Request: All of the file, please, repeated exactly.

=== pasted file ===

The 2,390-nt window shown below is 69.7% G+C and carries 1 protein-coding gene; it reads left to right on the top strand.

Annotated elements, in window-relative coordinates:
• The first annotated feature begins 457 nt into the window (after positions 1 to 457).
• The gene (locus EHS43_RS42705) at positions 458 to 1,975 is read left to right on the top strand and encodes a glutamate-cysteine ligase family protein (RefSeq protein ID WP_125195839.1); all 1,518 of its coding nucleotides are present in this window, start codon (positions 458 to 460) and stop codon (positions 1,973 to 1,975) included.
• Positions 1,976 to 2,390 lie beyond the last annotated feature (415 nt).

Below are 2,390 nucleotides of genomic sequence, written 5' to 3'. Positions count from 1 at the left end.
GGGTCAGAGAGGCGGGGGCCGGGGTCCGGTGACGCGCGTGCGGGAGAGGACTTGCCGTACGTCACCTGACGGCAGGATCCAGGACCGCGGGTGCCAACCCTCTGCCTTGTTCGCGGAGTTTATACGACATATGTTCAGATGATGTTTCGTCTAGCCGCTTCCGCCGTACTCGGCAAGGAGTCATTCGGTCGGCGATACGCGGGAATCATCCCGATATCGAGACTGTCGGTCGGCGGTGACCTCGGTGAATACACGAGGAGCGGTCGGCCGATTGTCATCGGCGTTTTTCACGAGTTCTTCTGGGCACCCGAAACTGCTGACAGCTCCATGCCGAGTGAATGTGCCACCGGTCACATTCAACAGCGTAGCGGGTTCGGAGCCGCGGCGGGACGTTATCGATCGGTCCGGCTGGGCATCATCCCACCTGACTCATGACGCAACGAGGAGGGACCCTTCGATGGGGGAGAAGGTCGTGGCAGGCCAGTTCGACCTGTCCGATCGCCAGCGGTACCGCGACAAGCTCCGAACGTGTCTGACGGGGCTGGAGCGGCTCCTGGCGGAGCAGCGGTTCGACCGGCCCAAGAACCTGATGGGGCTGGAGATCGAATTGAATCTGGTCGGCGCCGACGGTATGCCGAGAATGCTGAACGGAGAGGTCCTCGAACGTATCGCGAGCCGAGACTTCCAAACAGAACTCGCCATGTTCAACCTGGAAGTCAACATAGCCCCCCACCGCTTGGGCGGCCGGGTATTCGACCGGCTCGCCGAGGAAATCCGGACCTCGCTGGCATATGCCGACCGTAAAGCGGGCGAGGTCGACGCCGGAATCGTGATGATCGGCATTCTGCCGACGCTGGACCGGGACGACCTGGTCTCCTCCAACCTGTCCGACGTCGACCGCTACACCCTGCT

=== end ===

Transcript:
The 2,390-nt window shown below is 69.7% G+C and carries 1 protein-coding gene; it reads left to right on the top strand.

Annotated elements, in window-relative coordinates:
• The first annotated feature begins 457 nt into the window (after positions 1 to 457).
• The gene (locus EHS43_RS42705) at positions 458 to 1,975 is read left to right on the top strand and encodes a glutamate-cysteine ligase family protein (RefSeq protein ID WP_125195839.1); all 1,518 of its coding nucleotides are present in this window, start codon (positions 458 to 460) and stop codon (positions 1,973 to 1,975) included.
• Positions 1,976 to 2,390 lie beyond the last annotated feature (415 nt).

Below are 2,390 nucleotides of genomic sequence, written 5' to 3'. Positions count from 1 at the left end.
GGGTCAGAGAGGCGGGGGCCGGGGTCCGGTGACGCGCGTGCGGGAGAGGACTTGCCGTACGTCACCTGACGGCAGGATCCAGGACCGCGGGTGCCAACCCTCTGCCTTGTTCGCGGAGTTTATACGACATATGTTCAGATGATGTTTCGTCTAGCCGCTTCCGCCGTACTCGGCAAGGAGTCATTCGGTCGGCGATACGCGGGAATCATCCCGATATCGAGACTGTCGGTCGGCGGTGACCTCGGTGAATACACGAGGAGCGGTCGGCCGATTGTCATCGGCGTTTTTCACGAGTTCTTCTGGGCACCCGAAACTGCTGACAGCTCCATGCCGAGTGAATGTGCCACCGGTCACATTCAACAGCGTAGCGGGTTCGGAGCCGCGGCGGGACGTTATCGATCGGTCCGGCTGGGCATCATCCCACCTGACTCATGACGCAACGAGGAGGGACCCTTCGATGGGGGAGAAGGTCGTGGCAGGCCAGTTCGACCTGTCCGATCGCCAGCGGTACCGCGACAAGCTCCGAACGTGTCTGACGGGGCTGGAGCGGCTCCTGGCGGAGCAGCGGTTCGACCGGCCCAAGAACCTGATGGGGCTGGAGATCGAATTGAATCTGGTCGGCGCCGACGGTATGCCGAGAATGCTGAACGGAGAGGTCCTCGAACGTATCGCGAGCCGAGACTTCCAAACAGAACTCGCCATGTTCAACCTGGAAGTCAACATAGCCCCCCACCGCTTGGGCGGCCGGGTATTCGACCGGCTCGCCGAGGAAATCCGGACCTCGCTGGCATATGCCGACCGTAAAGCGGGCGAGGTCGACGCCGGAATCGTGATGATCGGCATTCTGCCGACGCTGGACCGGGACGACCTGGTCTCCTCCAACCTGTCCGACGTCGACCGCTACACCCTGCT